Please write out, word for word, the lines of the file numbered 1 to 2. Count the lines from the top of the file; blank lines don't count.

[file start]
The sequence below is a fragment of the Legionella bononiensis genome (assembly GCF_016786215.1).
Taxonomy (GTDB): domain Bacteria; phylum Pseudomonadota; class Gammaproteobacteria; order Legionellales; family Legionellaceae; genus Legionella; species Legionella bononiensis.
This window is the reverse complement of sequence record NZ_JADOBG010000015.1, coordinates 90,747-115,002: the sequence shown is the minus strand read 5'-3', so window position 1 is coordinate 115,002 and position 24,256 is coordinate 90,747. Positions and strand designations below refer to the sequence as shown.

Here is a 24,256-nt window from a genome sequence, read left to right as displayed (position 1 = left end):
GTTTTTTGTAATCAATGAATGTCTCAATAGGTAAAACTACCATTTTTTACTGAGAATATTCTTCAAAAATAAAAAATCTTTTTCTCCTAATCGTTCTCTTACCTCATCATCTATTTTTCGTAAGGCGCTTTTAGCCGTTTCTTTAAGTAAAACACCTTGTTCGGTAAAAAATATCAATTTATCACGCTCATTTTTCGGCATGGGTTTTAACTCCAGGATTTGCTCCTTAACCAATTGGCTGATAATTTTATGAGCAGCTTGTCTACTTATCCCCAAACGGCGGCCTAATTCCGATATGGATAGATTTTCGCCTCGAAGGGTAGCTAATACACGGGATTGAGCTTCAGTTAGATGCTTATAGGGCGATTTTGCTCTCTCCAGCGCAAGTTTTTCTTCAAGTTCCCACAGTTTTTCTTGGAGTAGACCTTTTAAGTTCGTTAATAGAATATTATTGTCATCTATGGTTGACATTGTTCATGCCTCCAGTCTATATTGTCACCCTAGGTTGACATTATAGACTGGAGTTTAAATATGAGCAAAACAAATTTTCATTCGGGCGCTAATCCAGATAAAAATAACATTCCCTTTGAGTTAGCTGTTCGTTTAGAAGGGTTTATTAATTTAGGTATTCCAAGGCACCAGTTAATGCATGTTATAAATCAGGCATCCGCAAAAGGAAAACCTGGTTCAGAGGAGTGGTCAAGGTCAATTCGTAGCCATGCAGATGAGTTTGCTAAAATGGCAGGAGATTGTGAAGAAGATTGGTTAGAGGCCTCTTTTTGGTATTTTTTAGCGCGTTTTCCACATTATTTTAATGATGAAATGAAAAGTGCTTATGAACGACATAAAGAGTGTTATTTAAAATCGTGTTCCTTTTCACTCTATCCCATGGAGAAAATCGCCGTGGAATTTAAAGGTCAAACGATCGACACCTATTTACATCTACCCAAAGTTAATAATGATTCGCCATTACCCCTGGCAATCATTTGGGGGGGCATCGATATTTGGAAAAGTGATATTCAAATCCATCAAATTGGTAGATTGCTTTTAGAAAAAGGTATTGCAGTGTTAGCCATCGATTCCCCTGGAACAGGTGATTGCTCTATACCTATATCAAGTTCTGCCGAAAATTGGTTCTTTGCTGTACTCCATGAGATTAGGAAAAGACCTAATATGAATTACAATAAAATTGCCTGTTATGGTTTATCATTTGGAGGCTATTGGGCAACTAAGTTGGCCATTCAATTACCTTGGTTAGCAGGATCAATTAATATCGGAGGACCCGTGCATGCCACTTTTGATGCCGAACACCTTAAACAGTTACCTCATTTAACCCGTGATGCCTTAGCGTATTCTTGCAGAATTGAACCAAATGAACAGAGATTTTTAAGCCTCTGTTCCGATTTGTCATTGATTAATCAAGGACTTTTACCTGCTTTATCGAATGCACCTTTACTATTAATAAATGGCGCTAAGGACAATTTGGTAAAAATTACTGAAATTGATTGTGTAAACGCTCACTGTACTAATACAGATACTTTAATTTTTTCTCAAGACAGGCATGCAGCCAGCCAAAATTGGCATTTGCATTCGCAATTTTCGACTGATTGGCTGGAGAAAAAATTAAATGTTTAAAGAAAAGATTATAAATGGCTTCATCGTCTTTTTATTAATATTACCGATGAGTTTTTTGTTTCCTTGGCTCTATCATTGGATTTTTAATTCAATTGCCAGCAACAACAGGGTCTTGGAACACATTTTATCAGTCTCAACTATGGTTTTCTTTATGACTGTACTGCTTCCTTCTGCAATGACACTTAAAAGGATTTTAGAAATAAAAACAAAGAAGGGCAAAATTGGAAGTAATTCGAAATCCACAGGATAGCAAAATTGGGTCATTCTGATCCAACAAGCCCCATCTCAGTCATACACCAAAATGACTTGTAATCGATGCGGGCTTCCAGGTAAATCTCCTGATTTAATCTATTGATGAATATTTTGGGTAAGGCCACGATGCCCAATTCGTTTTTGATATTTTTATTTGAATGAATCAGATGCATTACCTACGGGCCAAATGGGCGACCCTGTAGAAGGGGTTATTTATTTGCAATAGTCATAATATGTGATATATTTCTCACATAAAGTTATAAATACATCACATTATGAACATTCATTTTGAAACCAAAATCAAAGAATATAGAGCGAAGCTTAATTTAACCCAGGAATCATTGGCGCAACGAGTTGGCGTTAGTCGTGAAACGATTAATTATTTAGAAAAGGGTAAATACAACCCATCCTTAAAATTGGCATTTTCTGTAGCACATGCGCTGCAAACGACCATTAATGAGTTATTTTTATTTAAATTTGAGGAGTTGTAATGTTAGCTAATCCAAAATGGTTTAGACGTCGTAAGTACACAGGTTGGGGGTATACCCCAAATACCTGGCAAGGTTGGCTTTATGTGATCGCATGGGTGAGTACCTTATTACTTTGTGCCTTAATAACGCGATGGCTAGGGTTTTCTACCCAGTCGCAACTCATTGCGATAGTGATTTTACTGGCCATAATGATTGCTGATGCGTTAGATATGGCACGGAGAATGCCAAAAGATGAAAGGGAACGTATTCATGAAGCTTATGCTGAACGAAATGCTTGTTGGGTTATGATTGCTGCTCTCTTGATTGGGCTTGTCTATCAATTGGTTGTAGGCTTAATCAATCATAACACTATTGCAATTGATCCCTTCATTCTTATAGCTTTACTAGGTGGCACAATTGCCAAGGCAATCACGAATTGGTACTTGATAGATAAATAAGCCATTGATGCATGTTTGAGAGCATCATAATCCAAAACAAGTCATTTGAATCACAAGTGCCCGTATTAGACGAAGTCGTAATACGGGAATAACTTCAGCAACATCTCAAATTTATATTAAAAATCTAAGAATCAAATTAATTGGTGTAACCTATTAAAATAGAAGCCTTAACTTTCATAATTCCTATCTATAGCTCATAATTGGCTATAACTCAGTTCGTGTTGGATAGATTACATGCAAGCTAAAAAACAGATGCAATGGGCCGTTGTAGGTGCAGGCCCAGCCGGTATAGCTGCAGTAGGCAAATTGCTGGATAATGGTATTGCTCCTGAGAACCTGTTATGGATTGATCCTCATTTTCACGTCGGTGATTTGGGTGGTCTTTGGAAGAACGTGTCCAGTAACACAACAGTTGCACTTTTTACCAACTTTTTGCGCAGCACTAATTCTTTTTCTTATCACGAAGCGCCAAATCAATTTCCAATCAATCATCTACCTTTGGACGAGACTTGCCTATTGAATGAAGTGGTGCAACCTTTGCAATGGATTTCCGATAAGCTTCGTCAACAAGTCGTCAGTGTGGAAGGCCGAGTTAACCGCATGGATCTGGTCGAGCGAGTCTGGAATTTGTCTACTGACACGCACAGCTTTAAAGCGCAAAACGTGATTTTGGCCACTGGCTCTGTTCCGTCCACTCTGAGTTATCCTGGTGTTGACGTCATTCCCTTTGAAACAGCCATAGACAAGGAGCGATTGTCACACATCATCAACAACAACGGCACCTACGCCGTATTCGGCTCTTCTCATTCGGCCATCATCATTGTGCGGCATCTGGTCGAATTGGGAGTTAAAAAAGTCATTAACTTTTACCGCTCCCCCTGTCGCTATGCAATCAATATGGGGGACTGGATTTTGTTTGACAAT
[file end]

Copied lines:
The sequence below is a fragment of the Legionella bononiensis genome (assembly GCF_016786215.1).
Taxonomy (GTDB): domain Bacteria; phylum Pseudomonadota; class Gammaproteobacteria; order Legionellales; family Legionellaceae; genus Legionella; species Legionella bononiensis.